“Later, we moved to California, 2nd grade. The schools were integrated. I had Black friends, and my Grandparents just got used to it somehow. Then we moved to Tennessee, Memphis, 1956. The school was segregated, and my schoolmates were all poor white sharecroppers. We lived in a rural area and across the street was a family of 7, desperately poor. My mother brought them large boxes of groceries every week, and the whole gang of kids came to our house every Wednesday evening to watch Walt Disney.”
“After living in a totally integrated California, Memphis confused me. No one told me how different this Southern cauldron of racial strife would be, so when I encountered a water fountain in the department store which had a sign that said “Colored”, I ran gleefully over to drink what I thought would be rainbow colored water. Just as I turned the faucet on, a store clerk snatched me away and sternly admonished me to never, ever touch one of those colored fountains again. I blushed with fear and confusion and anger and embarrassment. I never told my parents what happened, I just worried about it now and then.”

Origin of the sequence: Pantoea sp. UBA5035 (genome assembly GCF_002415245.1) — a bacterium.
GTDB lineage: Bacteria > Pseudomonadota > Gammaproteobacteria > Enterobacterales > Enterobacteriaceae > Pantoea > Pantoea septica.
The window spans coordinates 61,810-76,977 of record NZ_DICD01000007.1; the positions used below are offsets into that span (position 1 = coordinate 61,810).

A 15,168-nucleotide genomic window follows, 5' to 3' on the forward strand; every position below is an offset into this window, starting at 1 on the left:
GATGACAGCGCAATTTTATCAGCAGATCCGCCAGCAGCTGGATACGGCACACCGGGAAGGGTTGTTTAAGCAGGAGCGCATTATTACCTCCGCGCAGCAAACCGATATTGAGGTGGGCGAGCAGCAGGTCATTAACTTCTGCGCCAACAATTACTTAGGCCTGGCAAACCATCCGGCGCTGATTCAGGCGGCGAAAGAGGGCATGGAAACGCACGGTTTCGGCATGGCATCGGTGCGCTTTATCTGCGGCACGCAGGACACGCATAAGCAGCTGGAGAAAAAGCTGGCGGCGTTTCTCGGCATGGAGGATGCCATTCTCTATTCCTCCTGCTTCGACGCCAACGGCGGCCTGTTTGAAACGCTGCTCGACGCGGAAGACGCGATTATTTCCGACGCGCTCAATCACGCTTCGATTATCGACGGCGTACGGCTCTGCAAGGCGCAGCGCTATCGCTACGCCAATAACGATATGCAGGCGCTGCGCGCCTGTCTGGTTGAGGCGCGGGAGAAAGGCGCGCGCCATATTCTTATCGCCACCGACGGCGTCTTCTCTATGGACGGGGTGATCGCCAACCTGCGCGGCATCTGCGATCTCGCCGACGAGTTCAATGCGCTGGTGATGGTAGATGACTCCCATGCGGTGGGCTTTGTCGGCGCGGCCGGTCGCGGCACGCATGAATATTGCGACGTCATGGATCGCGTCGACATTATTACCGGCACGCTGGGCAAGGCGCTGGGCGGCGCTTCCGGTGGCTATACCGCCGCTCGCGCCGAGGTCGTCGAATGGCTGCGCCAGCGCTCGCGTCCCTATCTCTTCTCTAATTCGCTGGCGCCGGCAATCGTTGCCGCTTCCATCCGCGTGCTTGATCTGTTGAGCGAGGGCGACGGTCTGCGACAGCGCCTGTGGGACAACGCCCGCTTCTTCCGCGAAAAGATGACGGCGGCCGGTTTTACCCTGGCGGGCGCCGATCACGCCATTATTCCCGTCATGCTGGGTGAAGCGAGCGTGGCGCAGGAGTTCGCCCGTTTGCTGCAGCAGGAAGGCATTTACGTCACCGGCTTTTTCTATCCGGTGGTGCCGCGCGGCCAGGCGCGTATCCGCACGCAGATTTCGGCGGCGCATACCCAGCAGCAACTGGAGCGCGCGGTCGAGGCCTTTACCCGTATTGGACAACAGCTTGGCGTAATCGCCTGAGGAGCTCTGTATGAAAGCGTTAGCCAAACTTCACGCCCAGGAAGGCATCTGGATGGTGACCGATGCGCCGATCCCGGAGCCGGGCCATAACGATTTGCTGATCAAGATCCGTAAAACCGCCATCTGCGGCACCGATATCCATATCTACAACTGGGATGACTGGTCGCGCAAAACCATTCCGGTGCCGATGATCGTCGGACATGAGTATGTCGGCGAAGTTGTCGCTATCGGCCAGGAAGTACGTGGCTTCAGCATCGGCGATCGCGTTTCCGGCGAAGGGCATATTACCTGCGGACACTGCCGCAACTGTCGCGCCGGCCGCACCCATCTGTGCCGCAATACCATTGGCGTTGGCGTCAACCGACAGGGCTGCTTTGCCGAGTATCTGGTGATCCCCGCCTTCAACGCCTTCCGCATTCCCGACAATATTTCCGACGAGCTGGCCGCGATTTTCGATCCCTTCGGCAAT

“Grandaddy died in Shelby County. After we brought his body back to East Texas to be buried on the farm, we moved to Japan, right after the Occupation.”
“I was 10 years old, and I took to Japanese culture, language, values, and norms the way only a 10 year old primed for acculturation can absorb. My friends were Japanese neighborhood kids and Navy Brats. We lived in Kamakura, in a house on the beach that my parents bought for $400.00. Too bad they sold it when we left. Kamakura has some of the most expensive real estate in the world now. Kamakura was the site of the Big Buddha, and every Saturday, I rode my bicycle to the Big Buddha park, fed the deer, and climbed over the fence to sit with the Buddhist monks in meditation in an open air temple. I don’t know why they tolerated me, but they did. Years later I would formally take up Buddhist studies and meditation.